1st Battalion

The Argyll and Sutherland Highlanders



Borneo - Second Tour

February 1965 to June 1965

All photographs are the property of RHQ Argylls and may not be reproduced or copied without permission from RHQ Argylls.


On 31st January the Commanding Officer left for Borneo followed on 1st February by the Advance Party, consisting of 95 all ranks and 6,000lbs of freight, in two parties: the first under Major J G B Somervilie, in a Beverley aircraft, the second under Major J R A MacMillan in a Hastings aircraft. The Main Body of 385 all ranks sailed from Singapore at 1700 hours on 5th February in HT Auby under the command of Major ACS Boswell MBE, followed on 6th February by the vehicle party under the command of Captain W Dunbar MM, the second Quartermaster.  It consisted of 10 vehicles and 32 men, 20 of them drivers and included Basha, the contractors barber!

Click picture to enlarge


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 HMT Auby docked at Kuching on 6th February and the main body disembarked on 7th February. The majority drove direct to BALAI RINGIN camp, a company base of the 1st Battalion The Royal Ulster Rifles, which was to become the Headquarters of the Battalion. The Companies were helicoptered forward as follows:


D Company to NIBONG

A Company remained as reserve Company in the school at 8ALAI RINGIN. At 1405 hours precisely on Monday 8th February Lt Col Malcolm Wallace took over command of the area from Lt Col Hugh Hamill, Officer Commanding 1st Battalion The Royal Ulster Rifles. On the same day the Commanding Officer of the 2nd Battalion The Parachute Regiment visited on a reconnaissance as they were due to relieve the Battalion in 6 weeks time. Other visits followed quickly; On 11th February the DADAH and the SMO visited and as a result the water at BALAI RINGAN was condemned; future supplies came from a water trailer filled at SERIAN. On 12th February the Director of Operations Borneo, Major General W C Walker CB CBE DSO visited the Battalion HQ and each Company. On the same day a short evening conference was held at 1830 hours, which was to become routine, and was known as "Prayers". It was unfortunate that a welcoming message from the Director of Operations arrived just after his visit. It read, "Welcome once again, I think you will find your new wicket rather more worn than the previous one. Certainly the bowling will be more hostile, but your eye is in and I have no doubt in your ability to take six off every stroke however, the opposition is not to be underestimated and I therefore enjoin you to take heed of my words of 23 April. Last, in them lies the essence of success. Good luck to you all". The records do not reveal what the Director of Borneo Operations said on 23rd April, some ten months earlier, but presumably the Commanding Officer, to whom the Signal was addressed, remembered!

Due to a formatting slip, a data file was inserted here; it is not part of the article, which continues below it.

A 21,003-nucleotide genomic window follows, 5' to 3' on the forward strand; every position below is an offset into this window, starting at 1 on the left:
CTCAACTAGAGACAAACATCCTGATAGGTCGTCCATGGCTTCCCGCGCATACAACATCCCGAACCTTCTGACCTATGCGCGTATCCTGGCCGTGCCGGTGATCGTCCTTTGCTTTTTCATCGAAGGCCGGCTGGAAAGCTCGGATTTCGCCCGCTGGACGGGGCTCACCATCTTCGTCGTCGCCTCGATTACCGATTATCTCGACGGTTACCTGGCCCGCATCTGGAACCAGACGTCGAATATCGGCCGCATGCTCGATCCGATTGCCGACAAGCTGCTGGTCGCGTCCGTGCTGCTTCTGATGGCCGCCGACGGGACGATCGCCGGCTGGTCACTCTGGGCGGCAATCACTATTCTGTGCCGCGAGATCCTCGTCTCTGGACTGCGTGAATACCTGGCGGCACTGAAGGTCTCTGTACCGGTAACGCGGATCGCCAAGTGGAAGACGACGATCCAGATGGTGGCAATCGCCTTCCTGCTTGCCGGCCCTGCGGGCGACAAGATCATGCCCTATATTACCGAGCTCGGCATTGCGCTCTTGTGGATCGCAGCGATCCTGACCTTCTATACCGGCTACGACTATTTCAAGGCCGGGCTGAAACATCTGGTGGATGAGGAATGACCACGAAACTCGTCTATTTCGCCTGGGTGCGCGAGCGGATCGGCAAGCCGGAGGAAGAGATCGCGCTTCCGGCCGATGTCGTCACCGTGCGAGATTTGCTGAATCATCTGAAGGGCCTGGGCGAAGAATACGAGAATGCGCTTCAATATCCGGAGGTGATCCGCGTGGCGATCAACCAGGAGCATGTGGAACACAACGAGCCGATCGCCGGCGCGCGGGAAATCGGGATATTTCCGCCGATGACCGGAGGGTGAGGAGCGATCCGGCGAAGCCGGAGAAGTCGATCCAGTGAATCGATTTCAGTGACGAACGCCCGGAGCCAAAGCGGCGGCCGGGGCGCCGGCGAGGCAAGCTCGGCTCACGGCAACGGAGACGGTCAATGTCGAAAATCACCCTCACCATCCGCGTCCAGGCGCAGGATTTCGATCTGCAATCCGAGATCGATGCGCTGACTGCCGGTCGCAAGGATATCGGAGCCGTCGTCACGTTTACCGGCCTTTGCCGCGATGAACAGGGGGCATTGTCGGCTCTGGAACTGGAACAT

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 On 15th February at Kuching the Commanding Officer met the Chief of the Defence Staff. Admiral of the Fleet The Earl of Mountbatten of Burma KG PC GCB GCSI GCIE GCVO DSO.  The CDS accompanied by Sir Solly Zucksrman KCB FRS.  They, together with the Director of Operations and the Brigade Commander, Brigadier W W Cheyne OBE, ex-Seaforths, mere shown round the Battalion Area by the Commanding Officer. Later the Commanding Officer attended a meeting of the Divisional Executive Committee, the Division in this instance being a Civil Administrative Area and not a military formation. This meeting took place each Monday in Kuching and where possible all Commanding Officers in the 1st Division Area attended.


On 18th February a party of 13 Indonesian refugees gave themselves up between BALAI RINGIN and SERIAN and were interrogated by the I0. More refugees were reported east of BALAI RINGIN near TELAGOS. A party of A Company under Captain J D B Younger and Lieutenant D P Thomson proceeded to investigate the report and discovered there were some 73 refugees who claimed they had been forced to leave their kampongs in Indonesia by the military elements there. This was the largest refugee exodus since the Emergency began. The Commanding Officer, I0, QM and Signals Officer left in the afternoon to carry out their initial reconnaissance of the Lundu area which the Battalion was to take over from the 2/10 Gurkha Rifles, returning the next day.


A further 25 refugees arrived on 21st February, from the Kampong MOEKEN, a known enemy held area, and were interrogated by the I0 Captain A N Dewar-Durie, and on the next day began the first phase of one of the more complex moves the Battalion had ever taken part in, with A Company, under Major R F Wilson and D Company under Major J R A MacMillan moving positions, as D Company were shortly to take over BOKAN, one of the forward positions of 2/10 Gurkha Rifles in the LUNDU District.  The reconnaissance party of 2nd Battalion The Parachute Regiment arrived on the same day.


The first real contact with the Indonesian Army came on 1st March when Major J R A MacMilian, OC 0 Company, reported that 30 enemy had been seen in the area close to NIBONG, and that their tracks were possibly 24-48 hours old. A follow-up operation was mounted. The Advance Party of 2 Para arrived the next day and a number were immediately moved to the three forward positions. The shuttle forward and backward of 2 Para and the Battalion continued, using two

Belvedere aircraft. This proved to be particularly exciting when airdrops took place at GUNAN GAJAK and NIBONG during the shuttle.